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  • Fuel System Details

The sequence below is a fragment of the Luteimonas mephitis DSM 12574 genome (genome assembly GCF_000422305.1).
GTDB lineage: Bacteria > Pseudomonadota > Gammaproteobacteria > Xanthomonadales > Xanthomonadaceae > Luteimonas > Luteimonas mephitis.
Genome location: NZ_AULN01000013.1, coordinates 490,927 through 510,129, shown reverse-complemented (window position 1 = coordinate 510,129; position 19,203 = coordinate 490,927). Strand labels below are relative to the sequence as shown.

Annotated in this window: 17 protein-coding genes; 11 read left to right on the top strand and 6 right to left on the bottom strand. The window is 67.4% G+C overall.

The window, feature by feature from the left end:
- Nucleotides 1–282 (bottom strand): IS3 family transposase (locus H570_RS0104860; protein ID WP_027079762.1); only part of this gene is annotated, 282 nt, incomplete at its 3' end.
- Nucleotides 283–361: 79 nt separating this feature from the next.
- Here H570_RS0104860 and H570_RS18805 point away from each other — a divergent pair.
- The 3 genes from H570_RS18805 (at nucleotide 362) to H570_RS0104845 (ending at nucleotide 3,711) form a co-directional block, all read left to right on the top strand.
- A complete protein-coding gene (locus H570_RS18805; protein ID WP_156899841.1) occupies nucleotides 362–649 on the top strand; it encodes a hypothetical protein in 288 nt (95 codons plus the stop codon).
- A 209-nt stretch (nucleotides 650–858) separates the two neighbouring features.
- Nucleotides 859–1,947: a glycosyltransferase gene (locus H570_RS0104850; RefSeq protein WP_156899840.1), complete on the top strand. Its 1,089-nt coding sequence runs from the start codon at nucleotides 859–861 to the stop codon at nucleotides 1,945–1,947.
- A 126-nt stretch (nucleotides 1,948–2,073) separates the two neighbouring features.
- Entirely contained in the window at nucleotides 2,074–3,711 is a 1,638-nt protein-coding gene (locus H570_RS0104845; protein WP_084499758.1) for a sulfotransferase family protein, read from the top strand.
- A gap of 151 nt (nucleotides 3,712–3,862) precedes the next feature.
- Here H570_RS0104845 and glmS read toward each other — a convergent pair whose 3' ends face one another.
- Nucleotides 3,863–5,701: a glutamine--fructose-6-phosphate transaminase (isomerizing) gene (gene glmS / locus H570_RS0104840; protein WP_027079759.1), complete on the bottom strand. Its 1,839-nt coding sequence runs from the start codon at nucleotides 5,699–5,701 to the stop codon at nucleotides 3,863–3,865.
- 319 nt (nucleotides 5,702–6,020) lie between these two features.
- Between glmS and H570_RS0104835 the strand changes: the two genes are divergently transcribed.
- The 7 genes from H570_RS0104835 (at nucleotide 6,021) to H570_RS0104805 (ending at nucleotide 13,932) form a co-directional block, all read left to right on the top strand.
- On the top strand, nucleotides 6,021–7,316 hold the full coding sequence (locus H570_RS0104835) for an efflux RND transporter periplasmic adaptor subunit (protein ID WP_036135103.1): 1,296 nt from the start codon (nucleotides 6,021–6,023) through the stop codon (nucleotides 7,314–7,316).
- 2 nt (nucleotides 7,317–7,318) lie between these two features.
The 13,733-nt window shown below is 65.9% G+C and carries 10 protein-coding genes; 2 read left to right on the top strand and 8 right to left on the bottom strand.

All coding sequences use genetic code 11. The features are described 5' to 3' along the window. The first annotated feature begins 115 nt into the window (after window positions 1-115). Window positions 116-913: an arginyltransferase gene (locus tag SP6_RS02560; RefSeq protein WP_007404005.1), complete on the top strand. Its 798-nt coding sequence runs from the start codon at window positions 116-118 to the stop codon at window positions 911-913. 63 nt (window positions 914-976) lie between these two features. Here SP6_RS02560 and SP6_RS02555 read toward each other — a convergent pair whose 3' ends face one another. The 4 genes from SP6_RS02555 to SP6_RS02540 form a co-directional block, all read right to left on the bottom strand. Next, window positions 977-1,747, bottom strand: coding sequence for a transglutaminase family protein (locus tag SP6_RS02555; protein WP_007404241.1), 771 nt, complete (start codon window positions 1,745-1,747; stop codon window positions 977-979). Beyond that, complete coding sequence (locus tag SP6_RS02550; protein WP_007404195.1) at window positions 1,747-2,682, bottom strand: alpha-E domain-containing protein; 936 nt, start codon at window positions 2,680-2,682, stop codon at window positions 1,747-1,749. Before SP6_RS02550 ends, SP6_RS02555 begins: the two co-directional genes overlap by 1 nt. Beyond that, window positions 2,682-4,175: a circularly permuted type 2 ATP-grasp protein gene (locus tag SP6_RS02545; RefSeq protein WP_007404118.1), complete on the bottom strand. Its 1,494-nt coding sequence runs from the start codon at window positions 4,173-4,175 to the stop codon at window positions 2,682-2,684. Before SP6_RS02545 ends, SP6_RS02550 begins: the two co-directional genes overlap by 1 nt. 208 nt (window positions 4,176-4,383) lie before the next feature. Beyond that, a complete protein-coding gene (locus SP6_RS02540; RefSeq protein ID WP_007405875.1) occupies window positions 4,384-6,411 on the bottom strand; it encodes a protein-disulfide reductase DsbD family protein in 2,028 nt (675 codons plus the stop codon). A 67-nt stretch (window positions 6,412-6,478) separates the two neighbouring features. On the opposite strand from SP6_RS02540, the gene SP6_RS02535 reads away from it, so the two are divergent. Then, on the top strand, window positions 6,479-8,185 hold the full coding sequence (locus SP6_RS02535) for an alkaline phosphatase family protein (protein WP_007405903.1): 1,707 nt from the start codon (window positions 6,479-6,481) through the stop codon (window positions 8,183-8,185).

Finally finished my fuel system from the wing roots to the firewall. Took way too much time and I have a pile of discarded tubing. I found this one of the most challenging parts of the project so far. One of my goals was to use one piece of tubing from the wing root to the T, eliminating the need for inspection panels on the interior fabric. I accomplished that but it wasn't easy. Before painting the fuselage I thought I had accounted for all the mounting tabs I needed but not quite. Had to add a couple and cut off a couple that weren't quite in the right location. I found routing the front tubes to be fairly straight forward. At the top I routed the tubes outside the fuselage. You have to make sure you make the bend above the point where the windshield is still flush on the door posts. I wanted to route the rear tubes in the door post channel. At the top you can not route the tubes outward because that would interfere with the flap pulley and cable. That means you have to first bend the tube inboard to clear the doorpost tube and then back outboard. I attempted those bends with smaller pieces of tubing and could not get something I was satisfied with. On the right side you also have the rear door to contend with. Maybe others have been able to accomplish that. At Oshkosh I saw a Bearhawk with the tubing running on the inside of the door posts which I hadn't considered but it made sense as an easier way to do it. I started out with 12' lengths of 5052 tubing that I bought when I bought the fuselage steel. After I wasted most of that I used the coiled 3003 versatube because I didn't want to pay shipping on oversize parcels. The one piece rear tubes are nearly 7' long. My method using the 3003 is to roll it out and get it as straight as possible. Then I use a tubing bender for all the bends. It was easier to work with than the 5052 because if your bend is a bit off you can tweak it into place. One thing to remember when planning is you need a minimum of 1 1/2" of straght tubing past a bend to install a fitting and flare the tube. Anywhere the tubing was in contact with structure I used 3:1 heat shrink tubing to protect it. When shrunk the heat shrink is about .040 thick. Where I ran the tubes down the rear doorposts I used 3" gaffer tape to anchor it. The gaffer tape doesn't leave the sticky residue like duct tape, I checked it with an iron and it didn't shrink or melt. This will be covered with a layer of fabric and a finishing tape. I located the fuel selector centered on the pilots side so I can reach straight down to it. I explored several locations for the gascolator to ensure it was the low point in the system and that it wouldn't be below the bottom skin contour. As it is located, just the drain fitting extends below the skin. The actual low point is the tubing just in front of the inlet. Hope this may help some who haven't tackled this yet. I am curious as to what provisions exist on the kit fuselages for mounting tubing, fuel selector, gascolator etc. I know a lot can be done with adel clamp combinations but I thinks a small .040 tab is just as light if you are scratch building your fuselage.